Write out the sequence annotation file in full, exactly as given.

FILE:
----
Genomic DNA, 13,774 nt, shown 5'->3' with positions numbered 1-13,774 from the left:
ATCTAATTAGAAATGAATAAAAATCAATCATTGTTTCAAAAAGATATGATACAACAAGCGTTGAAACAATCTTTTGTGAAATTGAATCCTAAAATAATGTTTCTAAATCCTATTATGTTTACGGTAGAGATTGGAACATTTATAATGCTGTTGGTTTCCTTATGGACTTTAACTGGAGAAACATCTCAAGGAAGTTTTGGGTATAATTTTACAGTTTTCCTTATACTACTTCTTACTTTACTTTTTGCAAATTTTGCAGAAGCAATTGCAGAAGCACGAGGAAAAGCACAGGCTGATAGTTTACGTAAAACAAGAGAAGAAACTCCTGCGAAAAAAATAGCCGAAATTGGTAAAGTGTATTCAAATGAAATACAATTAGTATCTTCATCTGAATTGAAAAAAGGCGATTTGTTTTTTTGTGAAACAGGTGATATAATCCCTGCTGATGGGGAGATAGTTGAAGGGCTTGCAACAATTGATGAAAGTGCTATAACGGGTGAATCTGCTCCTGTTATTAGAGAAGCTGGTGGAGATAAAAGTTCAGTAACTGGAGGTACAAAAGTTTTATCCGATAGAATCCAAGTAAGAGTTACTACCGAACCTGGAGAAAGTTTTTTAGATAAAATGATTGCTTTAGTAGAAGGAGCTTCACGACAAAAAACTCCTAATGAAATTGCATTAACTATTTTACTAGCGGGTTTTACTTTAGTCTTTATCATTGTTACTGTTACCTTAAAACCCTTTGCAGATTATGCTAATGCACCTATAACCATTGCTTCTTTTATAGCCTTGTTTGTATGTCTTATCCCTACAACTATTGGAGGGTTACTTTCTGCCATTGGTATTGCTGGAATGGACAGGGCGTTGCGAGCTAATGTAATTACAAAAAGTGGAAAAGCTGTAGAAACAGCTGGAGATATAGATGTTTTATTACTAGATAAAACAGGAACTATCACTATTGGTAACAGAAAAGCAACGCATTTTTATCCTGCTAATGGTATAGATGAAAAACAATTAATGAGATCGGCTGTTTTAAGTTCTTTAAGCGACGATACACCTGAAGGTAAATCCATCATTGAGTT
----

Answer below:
Genomic DNA, 13,774 nt, shown 5'->3' with positions numbered 1-13,774 from the left:
ATCTAATTAGAAATGAATAAAAATCAATCATTGTTTCAAAAAGATATGATACAACAAGCGTTGAAACAATCTTTTGTGAAATTGAATCCTAAAATAATGTTTCTAAATCCTATTATGTTTACGGTAGAGATTGGAACATTTATAATGCTGTTGGTTTCCTTATGGACTTTAACTGGAGAAACATCTCAAGGAAGTTTTGGGTATAATTTTACAGTTTTCCTTATACTACTTCTTACTTTACTTTTTGCAAATTTTGCAGAAGCAATTGCAGAAGCACGAGGAAAAGCACAGGCTGATAGTTTACGTAAAACAAGAGAAGAAACTCCTGCGAAAAAAATAGCCGAAATTGGTAAAGTGTATTCAAATGAAATACAATTAGTATCTTCATCTGAATTGAAAAAAGGCGATTTGTTTTTTTGTGAAACAGGTGATATAATCCCTGCTGATGGGGAGATAGTTGAAGGGCTTGCAACAATTGATGAAAGTGCTATAACGGGTGAATCTGCTCCTGTTATTAGAGAAGCTGGTGGAGATAAAAGTTCAGTAACTGGAGGTACAAAAGTTTTATCCGATAGAATCCAAGTAAGAGTTACTACCGAACCTGGAGAAAGTTTTTTAGATAAAATGATTGCTTTAGTAGAAGGAGCTTCACGACAAAAAACTCCTAATGAAATTGCATTAACTATTTTACTAGCGGGTTTTACTTTAGTCTTTATCATTGTTACTGTTACCTTAAAACCCTTTGCAGATTATGCTAATGCACCTATAACCATTGCTTCTTTTATAGCCTTGTTTGTATGTCTTATCCCTACAACTATTGGAGGGTTACTTTCTGCCATTGGTATTGCTGGAATGGACAGGGCGTTGCGAGCTAATGTAATTACAAAAAGTGGAAAAGCTGTAGAAACAGCTGGAGATATAGATGTTTTATTACTAGATAAAACAGGAACTATCACTATTGGTAACAGAAAAGCAACGCATTTTTATCCTGCTAATGGTATAGATGAAAAACAATTAATGAGATCGGCTGTTTTAAGTTCTTTAAGCGACGATACACCTGAAGGTAAATCCATCATTGAGTT